A Complete Guide to Buffy the Vampire Slayer and Angel in Print, Film, Television, Comics, Games and Other Media, 1992–2010
Author: Don Macnaughtan
Category: Performing Arts
This bibliographic guide covers the “Buffyverse”—the fictional worlds of the acclaimed television series Buffy the Vampire Slayer (1997–2003) and its spinoff Angel (1999–2004), as well as the original Buffy feature film of 1992. It is the largest and most inclusive work of its kind. The author organizes and describes both the original texts of the Buffyverse (episodes, DVDs, novels, comic books, games, and more) and the secondary materials created about the shows, including books, essays, articles, documentaries, dissertations, fan production and websites. This vast and diverse collection of information about these two seminal shows and their feature-film forebear provides an accessible, authoritative and comprehensive survey of the subject.
Essays on Influences and Traditions Reflected in the Joss Whedon Series
Author: AmiJo Comeford
Category: Performing Arts
The fictionalized Los Angeles of television’s Angel is a world filled with literature—from the all-important Shansu prophecy that predicts Angel’s return to a state of humanity to the ever-present books dominating the characters’ research sessions. This collection brings together essays that engage Angel as a text to be addressed within the wider fields of narrative and literature. It is divided into four distinct parts, each with its own internal governing themes and focus: archetypes, narrative and identity, theory and philosophy, and genre. Each provides opportunities for readers to examine a wide variety of characters, tropes, and literary nuances and influences throughout all five televised seasons of the series and in the current continuation of the series in comic book form.
A great deal of scholarship has focused on Joss Whedon’s television and film work, which includes Buffy the Vampire Slayer, Firefly, Doctor Horrible’s Sing-Along Blog, The Cabin in the Woods and The Avengers. But Whedon’s work in the world of comics has largely been ignored. He created his own dystopian heroine, Fray, assembled the goofy fannish heroes of Sugarshock, and wrote arcs for Marvel’s Astonishing X-Men and Runaways. Along with The Avengers, Whedon’s contributions to the cinematic Universe include: script doctoring the first X-Men film, writing a ground-shaking Wonder Woman screenplay, and co-creating ABC’s Agents of S.H.I.E.L.D. Today, Whedon continues the Buffy and Firefly stories with innovative comics that shatter the rules of storytelling and force his characters to grow through life-altering conflicts. This collection of new essays focuses on Whedon’s comics work and its tie-ins with his film and television productions, emphasizing his auteurism in crossing over from panel to screen to panel. Essays focus on the comic inspirations and subversive tropes of the Whedonverse, as well as character changes and new interpretations.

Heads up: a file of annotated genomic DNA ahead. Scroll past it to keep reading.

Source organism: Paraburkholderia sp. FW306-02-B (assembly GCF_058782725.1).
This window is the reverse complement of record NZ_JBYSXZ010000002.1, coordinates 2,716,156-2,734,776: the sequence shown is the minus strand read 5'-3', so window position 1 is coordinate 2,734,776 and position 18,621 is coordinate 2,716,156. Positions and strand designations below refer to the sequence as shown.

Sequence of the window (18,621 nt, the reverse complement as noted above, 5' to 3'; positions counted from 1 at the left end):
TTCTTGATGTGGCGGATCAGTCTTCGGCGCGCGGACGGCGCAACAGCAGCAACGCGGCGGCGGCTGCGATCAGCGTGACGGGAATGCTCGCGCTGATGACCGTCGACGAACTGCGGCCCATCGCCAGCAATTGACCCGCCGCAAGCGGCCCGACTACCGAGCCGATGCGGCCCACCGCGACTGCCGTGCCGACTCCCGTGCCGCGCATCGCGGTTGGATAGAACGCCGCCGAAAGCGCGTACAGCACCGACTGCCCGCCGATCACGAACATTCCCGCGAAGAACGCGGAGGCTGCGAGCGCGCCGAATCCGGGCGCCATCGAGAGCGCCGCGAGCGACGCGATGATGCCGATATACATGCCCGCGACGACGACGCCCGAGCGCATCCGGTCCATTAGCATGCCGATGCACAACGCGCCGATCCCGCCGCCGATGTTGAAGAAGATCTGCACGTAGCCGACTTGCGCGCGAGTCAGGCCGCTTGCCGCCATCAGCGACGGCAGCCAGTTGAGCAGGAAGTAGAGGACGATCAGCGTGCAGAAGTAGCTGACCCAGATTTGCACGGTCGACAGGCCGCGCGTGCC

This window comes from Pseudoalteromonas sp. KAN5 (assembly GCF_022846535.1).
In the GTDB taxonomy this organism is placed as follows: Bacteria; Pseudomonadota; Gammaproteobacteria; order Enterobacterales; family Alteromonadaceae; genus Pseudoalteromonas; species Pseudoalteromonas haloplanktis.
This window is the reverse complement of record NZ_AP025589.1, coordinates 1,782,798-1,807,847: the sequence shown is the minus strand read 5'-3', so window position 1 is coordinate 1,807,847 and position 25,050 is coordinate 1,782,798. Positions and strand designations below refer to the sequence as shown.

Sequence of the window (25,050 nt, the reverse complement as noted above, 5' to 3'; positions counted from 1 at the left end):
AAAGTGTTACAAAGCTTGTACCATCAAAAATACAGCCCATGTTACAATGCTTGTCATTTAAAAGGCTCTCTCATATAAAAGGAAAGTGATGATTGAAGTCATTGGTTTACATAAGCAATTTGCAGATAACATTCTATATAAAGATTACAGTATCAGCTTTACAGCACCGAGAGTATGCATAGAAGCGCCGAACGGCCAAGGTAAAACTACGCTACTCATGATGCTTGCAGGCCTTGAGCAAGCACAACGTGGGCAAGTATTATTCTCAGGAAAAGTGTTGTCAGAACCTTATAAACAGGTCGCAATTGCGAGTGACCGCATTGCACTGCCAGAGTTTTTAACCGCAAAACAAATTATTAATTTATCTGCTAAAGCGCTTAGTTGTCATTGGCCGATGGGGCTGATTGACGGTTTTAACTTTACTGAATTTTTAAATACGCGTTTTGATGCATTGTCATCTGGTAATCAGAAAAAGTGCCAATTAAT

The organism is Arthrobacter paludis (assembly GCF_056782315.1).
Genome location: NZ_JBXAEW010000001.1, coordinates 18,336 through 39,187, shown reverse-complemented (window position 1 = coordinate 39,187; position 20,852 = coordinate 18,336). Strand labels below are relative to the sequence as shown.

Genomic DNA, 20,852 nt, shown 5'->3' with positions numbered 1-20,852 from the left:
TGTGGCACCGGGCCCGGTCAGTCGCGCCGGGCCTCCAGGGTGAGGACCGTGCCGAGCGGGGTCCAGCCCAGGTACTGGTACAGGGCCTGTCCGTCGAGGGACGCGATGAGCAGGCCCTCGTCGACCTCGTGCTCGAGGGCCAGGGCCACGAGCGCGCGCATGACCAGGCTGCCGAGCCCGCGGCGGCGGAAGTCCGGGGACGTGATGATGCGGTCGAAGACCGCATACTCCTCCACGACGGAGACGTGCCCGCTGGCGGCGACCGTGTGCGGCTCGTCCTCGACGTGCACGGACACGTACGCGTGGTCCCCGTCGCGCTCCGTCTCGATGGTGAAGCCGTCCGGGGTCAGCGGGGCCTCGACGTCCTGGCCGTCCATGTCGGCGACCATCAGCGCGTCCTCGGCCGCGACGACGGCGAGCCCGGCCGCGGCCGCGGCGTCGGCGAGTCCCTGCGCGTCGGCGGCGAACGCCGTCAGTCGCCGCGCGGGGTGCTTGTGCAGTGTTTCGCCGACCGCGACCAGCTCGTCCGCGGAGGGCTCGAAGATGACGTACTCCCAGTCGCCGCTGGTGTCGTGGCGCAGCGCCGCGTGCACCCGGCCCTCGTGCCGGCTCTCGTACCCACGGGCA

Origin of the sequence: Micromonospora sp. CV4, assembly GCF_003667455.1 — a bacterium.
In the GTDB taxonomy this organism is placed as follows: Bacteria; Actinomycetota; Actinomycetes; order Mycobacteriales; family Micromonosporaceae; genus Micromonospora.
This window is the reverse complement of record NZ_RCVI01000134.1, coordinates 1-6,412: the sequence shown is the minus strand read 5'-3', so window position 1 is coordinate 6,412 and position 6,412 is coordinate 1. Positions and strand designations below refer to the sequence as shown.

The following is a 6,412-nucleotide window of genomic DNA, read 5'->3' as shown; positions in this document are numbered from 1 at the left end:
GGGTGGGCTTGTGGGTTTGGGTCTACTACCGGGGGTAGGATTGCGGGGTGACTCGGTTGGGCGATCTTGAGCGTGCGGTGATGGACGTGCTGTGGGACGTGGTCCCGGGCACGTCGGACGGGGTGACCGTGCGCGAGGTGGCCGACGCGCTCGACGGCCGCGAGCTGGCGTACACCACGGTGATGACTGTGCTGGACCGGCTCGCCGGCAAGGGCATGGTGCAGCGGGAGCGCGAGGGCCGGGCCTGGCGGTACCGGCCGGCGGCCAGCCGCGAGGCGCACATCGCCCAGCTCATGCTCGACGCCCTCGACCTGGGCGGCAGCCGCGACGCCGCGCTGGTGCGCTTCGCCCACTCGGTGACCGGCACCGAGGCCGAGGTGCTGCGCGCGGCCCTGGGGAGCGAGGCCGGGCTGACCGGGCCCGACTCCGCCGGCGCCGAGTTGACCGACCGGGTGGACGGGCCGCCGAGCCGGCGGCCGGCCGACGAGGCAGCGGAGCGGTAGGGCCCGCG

This translation of Joan of Arc's trial is set in its legal and historical context. In exploring Joan's place in 15th century society, Hobbins suggests that her claims to divine revelation conform to a recognisable profile of holy women in her culture while her adoption of military lifestyle does not.
5th of 5 issue story arc: Springing out of Joss Whedon's Angel: After the Fall story line, novelist Kelley Armstrong (The Summoning) comes aboard to explore the many repercussions following the explosive last issue of Angel: After the Fall. Artist Dave Ross also comes aboard to present the first arc of AFTERMATH wherein we learn who lived, who died, and who will be forever changed from the experience.
In possibly the craziest Angel volume yet, we find out what happened to Gunn, Drusilla, Angel, and Spike in the aftermath of the Fall, which includes comas, insane asylums, a comic con, and even Angel's movie adaptation. With stories by fan-favorite writer Brian Lynch and a two-issue arc co-written by Drusilla herself, Juliet Landau, this collection shows you just how insane Angel's world can get.
In a story that follows the events of the show's final televised season, a heroic vampire seeks redemption while dealing with the death destruction brought on by his choice to stand up to a demonic multi-dimensional law firm.
The book ‘Aftermath’ is a collection of selected poems. It deals with human emotions in order to sustain his (or her) dreams to reach the final destination. Everybody has gone through difficult situations in life. The poems in the book are a mere reflection of an individual’s life.
Secrets don't remain hidden for long in this thrilling read from a #1 New York Times bestselling author that's perfect for fans of Kara Thomas's The Darkest Corners and Lynn Weingarten's Suicide Notes from Beautiful Girls. Three years after losing her brother Luka in a school shooting, Skye Gilchrist is moving home. But there's no sympathy for Skye and her family because Luka wasn't a victim; he was a shooter. Jesse Mandal knows all too well that the scars of the past don't heal easily. The shooting cost Jesse his brother and his best friend--Skye. Ripped apart by tragedy, Jesse and Skye can't resist reopening the mysteries of their past. But old wounds hide darker secrets. And the closer Skye and Jesse get to the truth of what happened that day, the closer they get to a new killer.